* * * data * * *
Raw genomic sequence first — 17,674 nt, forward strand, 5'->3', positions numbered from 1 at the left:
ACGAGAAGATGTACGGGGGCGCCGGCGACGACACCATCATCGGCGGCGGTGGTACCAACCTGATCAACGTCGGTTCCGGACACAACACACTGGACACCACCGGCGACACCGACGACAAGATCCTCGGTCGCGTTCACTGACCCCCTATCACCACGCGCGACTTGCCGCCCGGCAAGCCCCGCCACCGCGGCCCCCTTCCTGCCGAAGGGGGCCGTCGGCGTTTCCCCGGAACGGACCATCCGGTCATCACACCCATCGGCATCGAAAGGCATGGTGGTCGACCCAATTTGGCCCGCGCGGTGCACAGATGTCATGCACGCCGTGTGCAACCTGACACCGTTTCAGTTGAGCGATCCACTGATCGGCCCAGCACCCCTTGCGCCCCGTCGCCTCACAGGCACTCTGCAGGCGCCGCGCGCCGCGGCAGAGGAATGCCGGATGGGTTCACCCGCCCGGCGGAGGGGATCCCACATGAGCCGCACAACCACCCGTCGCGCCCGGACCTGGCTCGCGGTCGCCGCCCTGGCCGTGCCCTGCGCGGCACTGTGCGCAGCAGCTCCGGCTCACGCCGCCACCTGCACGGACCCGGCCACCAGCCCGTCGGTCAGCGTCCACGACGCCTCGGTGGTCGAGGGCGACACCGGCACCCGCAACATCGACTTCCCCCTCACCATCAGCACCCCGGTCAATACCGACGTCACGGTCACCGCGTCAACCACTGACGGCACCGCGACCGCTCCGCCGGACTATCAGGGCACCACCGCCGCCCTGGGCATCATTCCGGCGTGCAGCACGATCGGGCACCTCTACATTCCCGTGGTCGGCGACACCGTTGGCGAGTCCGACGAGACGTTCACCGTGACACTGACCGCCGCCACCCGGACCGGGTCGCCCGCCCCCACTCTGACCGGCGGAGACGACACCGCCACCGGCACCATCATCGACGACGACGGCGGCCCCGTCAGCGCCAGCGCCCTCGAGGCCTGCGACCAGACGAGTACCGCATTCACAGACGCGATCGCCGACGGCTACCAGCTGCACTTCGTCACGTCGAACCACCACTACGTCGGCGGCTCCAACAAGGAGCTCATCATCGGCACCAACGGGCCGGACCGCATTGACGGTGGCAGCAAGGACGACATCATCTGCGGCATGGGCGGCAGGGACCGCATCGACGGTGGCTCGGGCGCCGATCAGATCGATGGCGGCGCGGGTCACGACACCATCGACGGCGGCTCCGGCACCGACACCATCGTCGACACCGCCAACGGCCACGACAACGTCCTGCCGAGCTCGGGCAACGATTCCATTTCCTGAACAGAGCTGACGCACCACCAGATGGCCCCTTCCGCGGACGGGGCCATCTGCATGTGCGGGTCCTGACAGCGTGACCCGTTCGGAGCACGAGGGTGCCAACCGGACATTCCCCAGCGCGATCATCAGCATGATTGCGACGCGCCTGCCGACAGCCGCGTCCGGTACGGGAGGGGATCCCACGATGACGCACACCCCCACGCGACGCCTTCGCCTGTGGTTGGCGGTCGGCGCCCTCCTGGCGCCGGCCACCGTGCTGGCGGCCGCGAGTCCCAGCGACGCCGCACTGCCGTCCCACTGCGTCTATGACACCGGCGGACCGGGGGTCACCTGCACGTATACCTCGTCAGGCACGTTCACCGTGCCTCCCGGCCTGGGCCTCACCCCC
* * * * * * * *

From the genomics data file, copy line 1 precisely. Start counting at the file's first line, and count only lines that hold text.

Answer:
Raw genomic sequence first — 17,674 nt, forward strand, 5'->3', positions numbered from 1 at the left: